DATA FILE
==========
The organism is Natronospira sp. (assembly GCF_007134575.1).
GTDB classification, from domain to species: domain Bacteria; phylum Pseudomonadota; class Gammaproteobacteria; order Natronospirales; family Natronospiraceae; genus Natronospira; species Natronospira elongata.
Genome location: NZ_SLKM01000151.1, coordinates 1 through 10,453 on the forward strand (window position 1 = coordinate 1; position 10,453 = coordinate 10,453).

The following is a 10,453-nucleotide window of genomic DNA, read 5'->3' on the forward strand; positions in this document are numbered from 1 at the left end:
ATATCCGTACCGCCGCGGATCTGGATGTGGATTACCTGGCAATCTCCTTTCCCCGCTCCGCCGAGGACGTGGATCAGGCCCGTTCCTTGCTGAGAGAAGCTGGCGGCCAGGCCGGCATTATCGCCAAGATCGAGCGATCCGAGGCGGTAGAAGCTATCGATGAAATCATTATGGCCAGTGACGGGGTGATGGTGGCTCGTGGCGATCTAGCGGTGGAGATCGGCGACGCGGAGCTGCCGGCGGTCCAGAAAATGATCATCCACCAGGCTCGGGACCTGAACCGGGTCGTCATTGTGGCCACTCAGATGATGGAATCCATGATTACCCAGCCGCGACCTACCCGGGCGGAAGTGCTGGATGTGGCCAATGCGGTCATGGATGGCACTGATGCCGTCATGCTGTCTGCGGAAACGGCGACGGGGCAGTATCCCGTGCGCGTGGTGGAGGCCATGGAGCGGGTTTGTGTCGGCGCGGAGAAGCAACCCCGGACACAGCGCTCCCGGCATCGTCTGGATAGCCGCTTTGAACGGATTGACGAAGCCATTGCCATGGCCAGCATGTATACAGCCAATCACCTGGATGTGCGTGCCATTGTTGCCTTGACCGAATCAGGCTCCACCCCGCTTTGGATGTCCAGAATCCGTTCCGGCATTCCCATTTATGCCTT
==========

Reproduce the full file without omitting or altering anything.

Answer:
The organism is Natronospira sp. (assembly GCF_007134575.1).
GTDB classification, from domain to species: domain Bacteria; phylum Pseudomonadota; class Gammaproteobacteria; order Natronospirales; family Natronospiraceae; genus Natronospira; species Natronospira elongata.
Genome location: NZ_SLKM01000151.1, coordinates 1 through 10,453 on the forward strand (window position 1 = coordinate 1; position 10,453 = coordinate 10,453).

The following is a 10,453-nucleotide window of genomic DNA, read 5'->3' on the forward strand; positions in this document are numbered from 1 at the left end:
ATATCCGTACCGCCGCGGATCTGGATGTGGATTACCTGGCAATCTCCTTTCCCCGCTCCGCCGAGGACGTGGATCAGGCCCGTTCCTTGCTGAGAGAAGCTGGCGGCCAGGCCGGCATTATCGCCAAGATCGAGCGATCCGAGGCGGTAGAAGCTATCGATGAAATCATTATGGCCAGTGACGGGGTGATGGTGGCTCGTGGCGATCTAGCGGTGGAGATCGGCGACGCGGAGCTGCCGGCGGTCCAGAAAATGATCATCCACCAGGCTCGGGACCTGAACCGGGTCGTCATTGTGGCCACTCAGATGATGGAATCCATGATTACCCAGCCGCGACCTACCCGGGCGGAAGTGCTGGATGTGGCCAATGCGGTCATGGATGGCACTGATGCCGTCATGCTGTCTGCGGAAACGGCGACGGGGCAGTATCCCGTGCGCGTGGTGGAGGCCATGGAGCGGGTTTGTGTCGGCGCGGAGAAGCAACCCCGGACACAGCGCTCCCGGCATCGTCTGGATAGCCGCTTTGAACGGATTGACGAAGCCATTGCCATGGCCAGCATGTATACAGCCAATCACCTGGATGTGCGTGCCATTGTTGCCTTGACCGAATCAGGCTCCACCCCGCTTTGGATGTCCAGAATCCGTTCCGGCATTCCCATTTATGCCTT